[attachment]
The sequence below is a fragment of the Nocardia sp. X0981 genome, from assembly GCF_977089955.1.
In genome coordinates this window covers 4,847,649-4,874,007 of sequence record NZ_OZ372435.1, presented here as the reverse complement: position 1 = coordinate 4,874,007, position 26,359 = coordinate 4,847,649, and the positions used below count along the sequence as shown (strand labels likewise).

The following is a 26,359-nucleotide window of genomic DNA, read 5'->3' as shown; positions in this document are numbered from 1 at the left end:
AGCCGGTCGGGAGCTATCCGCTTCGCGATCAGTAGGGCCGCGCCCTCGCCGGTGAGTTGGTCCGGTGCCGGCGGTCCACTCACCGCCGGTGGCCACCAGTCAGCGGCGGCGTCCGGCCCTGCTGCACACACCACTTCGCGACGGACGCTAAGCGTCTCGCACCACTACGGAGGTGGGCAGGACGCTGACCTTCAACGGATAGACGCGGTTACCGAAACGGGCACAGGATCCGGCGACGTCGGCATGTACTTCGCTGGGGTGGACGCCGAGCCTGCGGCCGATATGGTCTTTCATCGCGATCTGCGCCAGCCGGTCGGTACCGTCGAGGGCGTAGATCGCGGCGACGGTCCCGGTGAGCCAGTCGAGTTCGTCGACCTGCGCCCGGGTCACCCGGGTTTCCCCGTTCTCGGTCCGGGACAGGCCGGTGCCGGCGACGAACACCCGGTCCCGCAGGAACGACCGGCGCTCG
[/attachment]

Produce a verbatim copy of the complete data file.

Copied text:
The sequence below is a fragment of the Nocardia sp. X0981 genome, from assembly GCF_977089955.1.
In genome coordinates this window covers 4,847,649-4,874,007 of sequence record NZ_OZ372435.1, presented here as the reverse complement: position 1 = coordinate 4,874,007, position 26,359 = coordinate 4,847,649, and the positions used below count along the sequence as shown (strand labels likewise).

The following is a 26,359-nucleotide window of genomic DNA, read 5'->3' as shown; positions in this document are numbered from 1 at the left end:
AGCCGGTCGGGAGCTATCCGCTTCGCGATCAGTAGGGCCGCGCCCTCGCCGGTGAGTTGGTCCGGTGCCGGCGGTCCACTCACCGCCGGTGGCCACCAGTCAGCGGCGGCGTCCGGCCCTGCTGCACACACCACTTCGCGACGGACGCTAAGCGTCTCGCACCACTACGGAGGTGGGCAGGACGCTGACCTTCAACGGATAGACGCGGTTACCGAAACGGGCACAGGATCCGGCGACGTCGGCATGTACTTCGCTGGGGTGGACGCCGAGCCTGCGGCCGATATGGTCTTTCATCGCGATCTGCGCCAGCCGGTCGGTACCGTCGAGGGCGTAGATCGCGGCGACGGTCCCGGTGAGCCAGTCGAGTTCGTCGACCTGCGCCCGGGTCACCCGGGTTTCCCCGTTCTCGGTCCGGGACAGGCCGGTGCCGGCGACGAACACCCGGTCCCGCAGGAACGACCGGCGCTCG